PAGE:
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radically

[rad-ik-lee] /ˈræd ɪk li/
adjective
1.
with regard to origin or root.
2.
in a complete or basic manner; thoroughly; fundamentally.
Origin of radically
1600-1610
1600-10; radical + -ly
Related forms
nonradically, adverb
Dictionary.com Unabridged
Based on the Random House Dictionary, © Random House, Inc. 2016.
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Examples from the Web for radically
Contemporary Examples
Historical Examples
  • The effect on the boy of this startling manifestation was not radically beneficial, as he himself concedes.

    The Story of the Mormons William Alexander Linn
  • radically or suddenly to change that essentially is to annihilate us.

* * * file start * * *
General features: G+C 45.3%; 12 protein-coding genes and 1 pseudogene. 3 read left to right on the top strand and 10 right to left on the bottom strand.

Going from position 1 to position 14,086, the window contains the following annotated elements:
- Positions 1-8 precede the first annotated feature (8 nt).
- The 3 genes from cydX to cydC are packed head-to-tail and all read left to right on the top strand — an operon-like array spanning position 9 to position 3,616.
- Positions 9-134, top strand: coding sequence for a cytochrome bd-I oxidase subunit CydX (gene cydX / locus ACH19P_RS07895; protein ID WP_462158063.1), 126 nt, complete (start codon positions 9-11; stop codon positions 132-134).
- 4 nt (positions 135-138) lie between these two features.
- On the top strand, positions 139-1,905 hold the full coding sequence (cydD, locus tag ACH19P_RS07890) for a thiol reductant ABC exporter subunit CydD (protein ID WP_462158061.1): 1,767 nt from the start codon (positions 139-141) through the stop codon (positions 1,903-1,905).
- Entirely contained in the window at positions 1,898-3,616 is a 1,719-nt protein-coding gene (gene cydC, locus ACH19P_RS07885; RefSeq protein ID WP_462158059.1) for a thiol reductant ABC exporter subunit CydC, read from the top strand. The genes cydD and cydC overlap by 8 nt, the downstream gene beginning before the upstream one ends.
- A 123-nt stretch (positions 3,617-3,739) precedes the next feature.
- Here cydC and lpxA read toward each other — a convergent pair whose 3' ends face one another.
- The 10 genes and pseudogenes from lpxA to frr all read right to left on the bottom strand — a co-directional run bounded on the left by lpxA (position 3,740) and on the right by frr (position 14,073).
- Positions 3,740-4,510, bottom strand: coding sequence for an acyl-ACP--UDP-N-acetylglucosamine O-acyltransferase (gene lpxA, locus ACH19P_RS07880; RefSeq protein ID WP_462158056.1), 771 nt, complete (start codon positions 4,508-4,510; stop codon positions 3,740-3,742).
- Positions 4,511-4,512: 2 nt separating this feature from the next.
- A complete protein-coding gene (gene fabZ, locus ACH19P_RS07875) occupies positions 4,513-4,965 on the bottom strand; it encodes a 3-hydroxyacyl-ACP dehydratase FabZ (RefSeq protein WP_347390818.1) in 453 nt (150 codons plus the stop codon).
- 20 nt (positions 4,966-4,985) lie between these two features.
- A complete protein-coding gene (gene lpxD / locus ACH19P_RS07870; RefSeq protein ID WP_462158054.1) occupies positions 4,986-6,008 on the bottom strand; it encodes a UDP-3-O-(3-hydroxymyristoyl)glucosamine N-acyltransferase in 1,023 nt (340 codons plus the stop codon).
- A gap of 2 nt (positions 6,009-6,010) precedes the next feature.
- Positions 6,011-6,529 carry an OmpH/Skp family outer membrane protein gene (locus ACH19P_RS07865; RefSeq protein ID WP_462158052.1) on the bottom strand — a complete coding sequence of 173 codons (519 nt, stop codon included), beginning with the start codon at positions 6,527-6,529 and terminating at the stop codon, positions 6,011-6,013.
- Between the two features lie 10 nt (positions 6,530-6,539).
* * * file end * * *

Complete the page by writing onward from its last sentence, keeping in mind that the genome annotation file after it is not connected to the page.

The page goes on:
• When in power he instituted tax and land reforms and radically altered the legal system.

    Area Handbook for Bulgaria Eugene K. Keefe, Violeta D. Baluyut, William Giloane, Anne K. Long, James M. Moore, and Neda A. Walpole
  • He had been converted at some mission and been radically changed.

  • No more did this metamorphosis of Masonry, so to name it, take place suddenly or radically, as it has become the fashion to think.

    The Builders Joseph Fort Newton
British Dictionary definitions for radically

radically

/ˈrædɪkəlɪ/
adverb
1.
thoroughly; completely; fundamentally: to alter radically
Collins English Dictionary - Complete & Unabridged 2012 Digital Edition
© William Collins Sons & Co. Ltd. 1979, 1986 © HarperCollins
Publishers 1998, 2000, 2003, 2005, 2006, 2007, 2009, 2012
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Word Origin and History for radically
adv.

c.1600, "thoroughly;" 1620s with reference to roots and origins, from radical (adj.) + -ly (2).

Online Etymology Dictionary, © 2010 Douglas Harper
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